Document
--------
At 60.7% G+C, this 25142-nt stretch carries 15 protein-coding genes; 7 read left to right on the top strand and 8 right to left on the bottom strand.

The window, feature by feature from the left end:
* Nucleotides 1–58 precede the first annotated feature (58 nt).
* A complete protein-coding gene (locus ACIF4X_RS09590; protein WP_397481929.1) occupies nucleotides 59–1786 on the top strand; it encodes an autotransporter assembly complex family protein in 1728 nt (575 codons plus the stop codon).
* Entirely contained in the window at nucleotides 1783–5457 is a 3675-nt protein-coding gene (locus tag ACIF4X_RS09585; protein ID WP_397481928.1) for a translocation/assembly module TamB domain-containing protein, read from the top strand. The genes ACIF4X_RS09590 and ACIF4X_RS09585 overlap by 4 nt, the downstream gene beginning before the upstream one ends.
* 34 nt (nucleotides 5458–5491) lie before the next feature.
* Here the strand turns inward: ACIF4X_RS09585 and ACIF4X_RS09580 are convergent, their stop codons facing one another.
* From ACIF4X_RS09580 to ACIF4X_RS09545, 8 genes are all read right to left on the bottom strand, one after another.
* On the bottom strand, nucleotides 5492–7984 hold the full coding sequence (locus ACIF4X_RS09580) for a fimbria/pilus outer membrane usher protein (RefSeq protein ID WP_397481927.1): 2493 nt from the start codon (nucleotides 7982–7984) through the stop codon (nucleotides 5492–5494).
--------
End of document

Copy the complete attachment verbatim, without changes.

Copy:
At 60.7% G+C, this 25142-nt stretch carries 15 protein-coding genes; 7 read left to right on the top strand and 8 right to left on the bottom strand.

The window, feature by feature from the left end:
* Nucleotides 1–58 precede the first annotated feature (58 nt).
* A complete protein-coding gene (locus ACIF4X_RS09590; protein WP_397481929.1) occupies nucleotides 59–1786 on the top strand; it encodes an autotransporter assembly complex family protein in 1728 nt (575 codons plus the stop codon).
* Entirely contained in the window at nucleotides 1783–5457 is a 3675-nt protein-coding gene (locus tag ACIF4X_RS09585; protein ID WP_397481928.1) for a translocation/assembly module TamB domain-containing protein, read from the top strand. The genes ACIF4X_RS09590 and ACIF4X_RS09585 overlap by 4 nt, the downstream gene beginning before the upstream one ends.
* 34 nt (nucleotides 5458–5491) lie before the next feature.
* Here the strand turns inward: ACIF4X_RS09585 and ACIF4X_RS09580 are convergent, their stop codons facing one another.
* From ACIF4X_RS09580 to ACIF4X_RS09545, 8 genes are all read right to left on the bottom strand, one after another.
* On the bottom strand, nucleotides 5492–7984 hold the full coding sequence (locus ACIF4X_RS09580) for a fimbria/pilus outer membrane usher protein (RefSeq protein ID WP_397481927.1): 2493 nt from the start codon (nucleotides 7982–7984) through the stop codon (nucleotides 5492–5494).